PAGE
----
“Determine what loads will be connected to the generator and include an additional amount for start ups,” Farris advised. “Furnaces, well pumps, refrigerators, stoves, lamps – all the appliances you feel you need for day-to-day living- should be included in the load, but that doesn’t mean you should run all your appliances at the same time on your generator.”

A natural gas or oil heat furnace can use 500 to 2,350 starting watts, depending on its size. This information can usually be found in the owner’s manual of your furnace and/or a tag on the furnace.

“Keep in mind that your generator should not be run continuously at more than 80 percent of its rated capacity for an extended length of time,” said Farris. “This allows a reserve of power for the starting of appliance motors.”

Optional and installation equipment may be available for your generator. Some generators include a muffler for noise reduction or you can purchase muffler kits separately. For diesel run generators, a good primary fuel filter/ water separator helps protect the engine’s fuel system. “Change the oil and fuel in the spring and fall. If you put your generator into storage, siphon out the remaining fuel. Do not dump the fuel siphoned from your generator. Instead, add it to your vehicle,” said Farris. “When it comes time to use the generator again, add fresh fuel and a fuel stabilizer.”

DeBlois had one final word of advice. “Homeowners sometimes try to run a furnace on a generator with an extension cord that is too small to handle the voltage. The cord should be sized properly to do the job. The wrong size cord can damage your generator and furnace.”

Farris’ last comment was to remind standby generator users to always unplug the generator before adding fuel. “Static electricity can build up around the fuel tanks. Plastic tanks should be grounded and metal tanks should have a grounding strap. A little bit of spilled fuel on a hot engine can create a dangerous situation. Please don’t take any chances, and learn to operate your generator safely.”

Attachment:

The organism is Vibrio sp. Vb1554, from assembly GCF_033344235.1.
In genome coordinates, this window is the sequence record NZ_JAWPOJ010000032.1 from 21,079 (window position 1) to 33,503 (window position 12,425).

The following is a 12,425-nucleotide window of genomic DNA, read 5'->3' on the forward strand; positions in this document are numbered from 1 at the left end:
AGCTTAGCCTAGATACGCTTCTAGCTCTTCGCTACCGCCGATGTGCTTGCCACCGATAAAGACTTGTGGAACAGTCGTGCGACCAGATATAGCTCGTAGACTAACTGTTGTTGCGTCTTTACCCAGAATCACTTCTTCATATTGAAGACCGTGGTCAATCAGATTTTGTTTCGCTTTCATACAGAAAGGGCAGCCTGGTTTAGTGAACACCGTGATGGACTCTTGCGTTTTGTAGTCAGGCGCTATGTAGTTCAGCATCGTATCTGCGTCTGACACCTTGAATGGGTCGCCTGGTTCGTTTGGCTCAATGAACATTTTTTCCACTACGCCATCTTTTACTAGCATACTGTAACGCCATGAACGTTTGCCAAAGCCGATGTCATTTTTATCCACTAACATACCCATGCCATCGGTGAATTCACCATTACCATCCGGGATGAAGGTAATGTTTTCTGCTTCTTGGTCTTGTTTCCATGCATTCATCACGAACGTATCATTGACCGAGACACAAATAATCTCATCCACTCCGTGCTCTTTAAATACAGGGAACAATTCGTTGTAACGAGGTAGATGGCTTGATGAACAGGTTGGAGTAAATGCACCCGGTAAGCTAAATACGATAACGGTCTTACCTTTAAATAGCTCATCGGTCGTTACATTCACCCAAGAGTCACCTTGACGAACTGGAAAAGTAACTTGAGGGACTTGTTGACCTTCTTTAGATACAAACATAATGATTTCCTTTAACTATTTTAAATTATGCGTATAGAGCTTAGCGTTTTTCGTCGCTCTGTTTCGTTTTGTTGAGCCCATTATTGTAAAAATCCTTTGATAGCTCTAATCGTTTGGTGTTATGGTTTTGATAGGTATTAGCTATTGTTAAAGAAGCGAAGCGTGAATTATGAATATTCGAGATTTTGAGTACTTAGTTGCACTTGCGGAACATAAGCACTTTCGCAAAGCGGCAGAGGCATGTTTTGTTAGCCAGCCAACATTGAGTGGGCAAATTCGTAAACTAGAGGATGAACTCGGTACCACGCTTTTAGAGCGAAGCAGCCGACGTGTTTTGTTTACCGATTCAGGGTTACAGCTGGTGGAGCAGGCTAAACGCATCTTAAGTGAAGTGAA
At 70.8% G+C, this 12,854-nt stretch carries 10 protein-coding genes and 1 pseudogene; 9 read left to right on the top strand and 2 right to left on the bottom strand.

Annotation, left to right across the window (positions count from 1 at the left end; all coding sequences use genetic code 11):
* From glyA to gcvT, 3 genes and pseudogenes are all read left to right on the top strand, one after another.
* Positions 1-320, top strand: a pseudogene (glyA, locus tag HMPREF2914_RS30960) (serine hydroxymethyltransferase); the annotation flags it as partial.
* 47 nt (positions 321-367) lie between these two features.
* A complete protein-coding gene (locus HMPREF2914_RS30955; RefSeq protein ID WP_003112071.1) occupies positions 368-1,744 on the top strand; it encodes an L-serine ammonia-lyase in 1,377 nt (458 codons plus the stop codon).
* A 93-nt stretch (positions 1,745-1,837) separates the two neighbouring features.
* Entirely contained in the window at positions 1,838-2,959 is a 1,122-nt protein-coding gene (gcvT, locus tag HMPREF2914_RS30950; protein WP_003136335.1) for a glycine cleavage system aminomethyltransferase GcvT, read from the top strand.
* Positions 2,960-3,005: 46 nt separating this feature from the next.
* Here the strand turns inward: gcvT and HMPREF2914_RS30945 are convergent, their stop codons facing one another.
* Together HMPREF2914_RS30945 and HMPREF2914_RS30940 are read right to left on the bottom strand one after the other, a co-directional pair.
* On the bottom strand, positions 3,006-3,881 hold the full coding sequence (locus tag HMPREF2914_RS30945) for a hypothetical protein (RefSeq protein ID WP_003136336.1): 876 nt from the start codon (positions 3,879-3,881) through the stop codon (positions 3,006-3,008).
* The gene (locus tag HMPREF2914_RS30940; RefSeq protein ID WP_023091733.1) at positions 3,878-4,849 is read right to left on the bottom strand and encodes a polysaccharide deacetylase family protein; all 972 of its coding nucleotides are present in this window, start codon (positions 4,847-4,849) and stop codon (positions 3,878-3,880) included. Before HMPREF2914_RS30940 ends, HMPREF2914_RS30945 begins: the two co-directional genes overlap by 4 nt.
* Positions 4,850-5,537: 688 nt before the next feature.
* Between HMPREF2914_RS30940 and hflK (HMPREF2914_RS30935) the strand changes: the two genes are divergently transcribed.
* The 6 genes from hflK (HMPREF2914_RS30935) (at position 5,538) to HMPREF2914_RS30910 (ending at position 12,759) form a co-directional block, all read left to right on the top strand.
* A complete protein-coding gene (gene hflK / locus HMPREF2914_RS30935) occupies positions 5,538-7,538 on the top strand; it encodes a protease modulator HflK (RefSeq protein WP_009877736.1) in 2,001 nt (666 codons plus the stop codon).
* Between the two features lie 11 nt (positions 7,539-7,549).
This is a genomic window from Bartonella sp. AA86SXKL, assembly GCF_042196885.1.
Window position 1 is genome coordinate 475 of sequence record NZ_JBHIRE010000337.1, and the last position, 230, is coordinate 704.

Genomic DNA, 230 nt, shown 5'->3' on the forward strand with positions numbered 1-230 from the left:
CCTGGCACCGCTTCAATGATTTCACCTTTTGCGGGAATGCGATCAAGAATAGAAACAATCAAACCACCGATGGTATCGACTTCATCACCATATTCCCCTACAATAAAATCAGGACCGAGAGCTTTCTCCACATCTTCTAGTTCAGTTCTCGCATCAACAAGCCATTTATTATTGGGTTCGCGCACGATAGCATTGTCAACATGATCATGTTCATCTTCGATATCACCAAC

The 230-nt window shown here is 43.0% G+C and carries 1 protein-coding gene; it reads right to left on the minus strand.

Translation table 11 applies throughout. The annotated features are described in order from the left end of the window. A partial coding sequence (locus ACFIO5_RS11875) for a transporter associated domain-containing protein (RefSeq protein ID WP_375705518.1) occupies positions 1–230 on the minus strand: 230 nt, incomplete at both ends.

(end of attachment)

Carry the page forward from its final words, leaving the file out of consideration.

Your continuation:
Free publication available

A new publication is now available that contains a wealth of information about standby generators. Called “Sizing and Selecting Your Standby Generator,” this 20-page illustrated guide helps homeowners, farmers and small business owners understand a correctly sized and safely installed standby generation system. It explains the various types of generators available, such as engine or tractor driven, portable or permanently anchored units. Three examples are provided to illustrate proper matching of the electrical capacity to the particular load requirements. One section is devoted to the need for a double-throw transfer switch.

Also the names, locations and phone numbers of 32 major generator suppliers are included to assist readers with the selection process. To order this booklet, call the National Food and Energy Council (NFEC) at 1-573-875-7155 or fax 1-573-449- 5322, mentioning “Sizing and Selecting Your Standby Generator.” The price is $9.75 (includes shipping and handling). Learn more about this, and other electrical topics at www.nfec.org